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feedback from first time Debian CD user

I previously posted that I found discrepancies in the MD5s with 3.0 r2
ISO contents:


I haven't seen any follow-up or any notes added to
http://www.debian.org/CD/  on this matter.

Having successfully completed a few installations using these CDs, I
can confirm that the discrepancies, as suspected, appear to be
harmless, and that the md5sum.txt file included on disk 1 is probably

I still think it would be a good idea (assuming my observations are
confirmed) to add a note to http://www.debian.org/CD/.

In my previous post I also wrote:

> It'd be handy to be able to check the MD5 of the ISO images, but 
> there doesn't appear to be an md5sum.txt distributed with the 
> mirrored images, or posted on http://www.debian.org/CD/.

I did eventually run across a link to a file containing this


It seems like it would be a good idea to distribute it in the same
directory as the ISO images, in addition to it being placed with the
jigdo files.


> Which of the numerous CD images should I download? Do I need all of 
> them?
> [...]
> ...in most cases it is not necessary to download all of the images 
> for your architecture. The packages on the CDs are sorted by 
> popularity...

In retrospect, I see this same information is mentioned in the main
installation manual:


> 4.1 Official Debian GNU/Linux CD-ROM Sets
> [...]
> Although a full set of binary packages comprises of seven or more 
> CDs, it is unlikely you will need packages on the third CD and 
> above.

but I seem to have missed this brief, but important note, and I didn't
look at the CD FAQ until I had already downloaded and burnt most of the
ISO images.

In my actual installation experience, I never ended up using anything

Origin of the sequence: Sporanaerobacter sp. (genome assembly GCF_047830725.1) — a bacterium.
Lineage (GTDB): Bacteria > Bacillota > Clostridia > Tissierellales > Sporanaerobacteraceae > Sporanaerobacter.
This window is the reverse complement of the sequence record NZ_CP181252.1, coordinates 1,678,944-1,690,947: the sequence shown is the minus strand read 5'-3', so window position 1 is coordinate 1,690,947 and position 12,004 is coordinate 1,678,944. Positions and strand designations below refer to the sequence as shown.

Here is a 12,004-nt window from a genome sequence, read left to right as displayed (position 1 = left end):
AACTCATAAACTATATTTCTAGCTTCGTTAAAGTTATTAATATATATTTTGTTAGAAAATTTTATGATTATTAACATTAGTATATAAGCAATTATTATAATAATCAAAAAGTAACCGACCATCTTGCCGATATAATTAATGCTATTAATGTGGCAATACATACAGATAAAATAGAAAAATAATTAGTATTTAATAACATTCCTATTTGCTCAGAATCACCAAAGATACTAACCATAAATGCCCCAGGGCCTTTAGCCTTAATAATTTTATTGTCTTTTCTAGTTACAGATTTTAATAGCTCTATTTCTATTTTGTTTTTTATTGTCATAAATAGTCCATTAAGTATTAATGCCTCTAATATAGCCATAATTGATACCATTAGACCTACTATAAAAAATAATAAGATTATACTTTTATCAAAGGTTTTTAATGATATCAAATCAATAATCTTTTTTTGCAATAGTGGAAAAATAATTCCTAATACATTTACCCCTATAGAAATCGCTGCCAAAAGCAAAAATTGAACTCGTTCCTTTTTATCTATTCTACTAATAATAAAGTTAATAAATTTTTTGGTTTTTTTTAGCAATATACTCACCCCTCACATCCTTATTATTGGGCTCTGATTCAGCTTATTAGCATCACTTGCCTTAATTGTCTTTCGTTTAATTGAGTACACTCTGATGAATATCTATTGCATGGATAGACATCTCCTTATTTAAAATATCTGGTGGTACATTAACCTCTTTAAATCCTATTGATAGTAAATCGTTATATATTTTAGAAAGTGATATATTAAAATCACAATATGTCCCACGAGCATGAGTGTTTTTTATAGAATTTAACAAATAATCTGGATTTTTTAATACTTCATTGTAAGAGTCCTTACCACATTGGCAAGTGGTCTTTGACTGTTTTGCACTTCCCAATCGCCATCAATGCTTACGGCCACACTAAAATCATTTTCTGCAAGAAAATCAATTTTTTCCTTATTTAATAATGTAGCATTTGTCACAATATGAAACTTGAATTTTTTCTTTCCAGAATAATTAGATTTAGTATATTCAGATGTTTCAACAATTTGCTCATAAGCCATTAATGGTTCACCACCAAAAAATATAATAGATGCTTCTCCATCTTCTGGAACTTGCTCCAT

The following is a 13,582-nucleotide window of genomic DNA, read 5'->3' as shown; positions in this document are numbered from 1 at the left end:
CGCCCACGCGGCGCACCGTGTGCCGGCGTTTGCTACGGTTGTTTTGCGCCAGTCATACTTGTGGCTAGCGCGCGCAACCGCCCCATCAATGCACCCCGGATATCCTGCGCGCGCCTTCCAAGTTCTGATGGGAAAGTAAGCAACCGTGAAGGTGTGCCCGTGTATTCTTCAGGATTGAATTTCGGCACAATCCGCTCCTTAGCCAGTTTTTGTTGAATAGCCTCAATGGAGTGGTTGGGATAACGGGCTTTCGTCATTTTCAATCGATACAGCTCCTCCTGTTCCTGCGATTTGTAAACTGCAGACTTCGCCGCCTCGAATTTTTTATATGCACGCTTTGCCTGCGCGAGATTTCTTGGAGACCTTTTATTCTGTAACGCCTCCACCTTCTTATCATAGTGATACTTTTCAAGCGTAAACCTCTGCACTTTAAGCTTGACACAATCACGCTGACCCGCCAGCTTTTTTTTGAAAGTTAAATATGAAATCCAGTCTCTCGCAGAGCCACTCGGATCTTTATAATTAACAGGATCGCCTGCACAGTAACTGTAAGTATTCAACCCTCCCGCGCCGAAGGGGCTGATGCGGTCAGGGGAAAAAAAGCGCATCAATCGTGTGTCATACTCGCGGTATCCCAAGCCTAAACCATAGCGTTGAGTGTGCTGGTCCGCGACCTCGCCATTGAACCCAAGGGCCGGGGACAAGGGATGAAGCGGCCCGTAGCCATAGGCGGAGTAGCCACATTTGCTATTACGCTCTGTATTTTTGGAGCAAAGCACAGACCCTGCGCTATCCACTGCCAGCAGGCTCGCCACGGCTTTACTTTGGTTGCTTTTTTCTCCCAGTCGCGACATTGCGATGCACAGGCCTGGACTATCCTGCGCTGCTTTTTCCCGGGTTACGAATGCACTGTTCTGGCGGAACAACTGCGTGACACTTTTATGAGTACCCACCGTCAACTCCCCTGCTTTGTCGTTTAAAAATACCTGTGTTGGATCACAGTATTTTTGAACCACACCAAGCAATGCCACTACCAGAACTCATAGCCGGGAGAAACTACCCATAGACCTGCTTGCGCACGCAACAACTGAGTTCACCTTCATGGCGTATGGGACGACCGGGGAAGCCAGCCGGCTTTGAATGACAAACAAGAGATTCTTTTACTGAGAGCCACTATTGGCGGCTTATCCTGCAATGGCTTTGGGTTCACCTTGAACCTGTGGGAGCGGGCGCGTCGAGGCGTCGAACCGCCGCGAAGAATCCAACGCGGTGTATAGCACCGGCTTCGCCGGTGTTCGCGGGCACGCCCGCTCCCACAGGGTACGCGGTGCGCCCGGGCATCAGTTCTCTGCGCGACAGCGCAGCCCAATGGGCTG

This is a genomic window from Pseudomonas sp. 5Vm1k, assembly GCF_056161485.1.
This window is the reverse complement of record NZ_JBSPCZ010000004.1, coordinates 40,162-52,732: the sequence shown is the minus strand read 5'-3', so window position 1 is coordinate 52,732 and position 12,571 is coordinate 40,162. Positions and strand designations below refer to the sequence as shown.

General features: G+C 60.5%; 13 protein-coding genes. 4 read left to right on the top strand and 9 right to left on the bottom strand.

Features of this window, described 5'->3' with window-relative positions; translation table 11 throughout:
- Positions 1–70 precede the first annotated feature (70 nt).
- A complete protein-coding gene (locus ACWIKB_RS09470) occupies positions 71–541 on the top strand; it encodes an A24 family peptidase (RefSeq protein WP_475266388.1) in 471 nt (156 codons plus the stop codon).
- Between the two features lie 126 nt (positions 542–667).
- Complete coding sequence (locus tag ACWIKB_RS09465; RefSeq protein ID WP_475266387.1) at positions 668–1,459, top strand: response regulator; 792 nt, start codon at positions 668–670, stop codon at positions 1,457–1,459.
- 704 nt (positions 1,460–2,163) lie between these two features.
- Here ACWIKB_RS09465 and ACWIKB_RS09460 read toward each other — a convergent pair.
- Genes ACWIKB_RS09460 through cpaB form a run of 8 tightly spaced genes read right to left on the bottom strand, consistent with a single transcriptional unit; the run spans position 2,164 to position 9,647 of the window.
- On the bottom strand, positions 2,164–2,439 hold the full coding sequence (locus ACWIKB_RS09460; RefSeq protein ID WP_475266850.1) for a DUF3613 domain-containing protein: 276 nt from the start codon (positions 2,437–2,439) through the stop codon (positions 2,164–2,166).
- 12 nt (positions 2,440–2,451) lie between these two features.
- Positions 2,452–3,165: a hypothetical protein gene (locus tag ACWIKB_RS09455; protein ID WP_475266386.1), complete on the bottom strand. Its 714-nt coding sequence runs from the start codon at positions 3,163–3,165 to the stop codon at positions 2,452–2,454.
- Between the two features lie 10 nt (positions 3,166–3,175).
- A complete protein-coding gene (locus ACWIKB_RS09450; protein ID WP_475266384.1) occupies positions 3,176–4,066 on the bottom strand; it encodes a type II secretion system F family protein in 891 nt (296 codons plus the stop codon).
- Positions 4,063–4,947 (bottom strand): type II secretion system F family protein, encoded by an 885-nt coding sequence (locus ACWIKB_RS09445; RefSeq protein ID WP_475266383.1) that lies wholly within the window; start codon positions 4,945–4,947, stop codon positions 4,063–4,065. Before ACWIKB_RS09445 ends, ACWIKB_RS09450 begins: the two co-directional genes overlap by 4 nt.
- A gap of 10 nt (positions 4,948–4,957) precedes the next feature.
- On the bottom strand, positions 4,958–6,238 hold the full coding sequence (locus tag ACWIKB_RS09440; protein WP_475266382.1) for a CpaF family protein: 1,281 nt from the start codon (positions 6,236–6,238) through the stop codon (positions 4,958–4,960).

beyond the first CD (to bring up a base web/mail/file server).

I'd recommend giving this point higher visibility. Specifically, there
are numerous mentions of jigdo and attempts to steer people towards
that solution to minimize impact on the mirrors, but if most people
realized they only needed the first CD (unless they were installing on
a machine with no possible connection to the Internet) and only
downloaded the first ISO, that too would reduce impact (providing they
use a tool that can resume downloads).

I'd probably start by mentioning that you only need the first CD in
most cases, and then recommend jigdo as the preferred solution when
downloading multiple CDs.

In addition to the installation manual and the CD FAQ, good places to
reiterate this point include:


On http://www.debian.org/CD/faq/#why-jigdo  it says:
> Why should I use this "jigdo" program? I prefer a simple HTTP or FTP 
> download!
> [...]
> Do not be afraid to try out jigdo! The complex process of generating 
> the CD image is completely hidden from you...

This argument didn't win me over. I read a fair bit about jigdo (the
mini-HOWTO) before deciding not to use it. Primarily I was interested
in determining whether additional disk space would be required, as I
was planning to download the files on a machine that had just barely
enough space to hold one ISO. It didn't sound like jigdo was a good
choice in that case.

More importantly, the multi stage process described sounded more
complex than necessary, though not having tried it, I can't say whether
it is. If I hadn't have had the disk space limitations, I probably
still wouldn't have used it for this reason, especially not if I knew I
only needed to download one ISO. More recently I ran across jigdo-easy
(http://www.uk.debian.org/~costar/jigdo/), which seems to address this,
but it isn't as easy to find and isn't mentioned on


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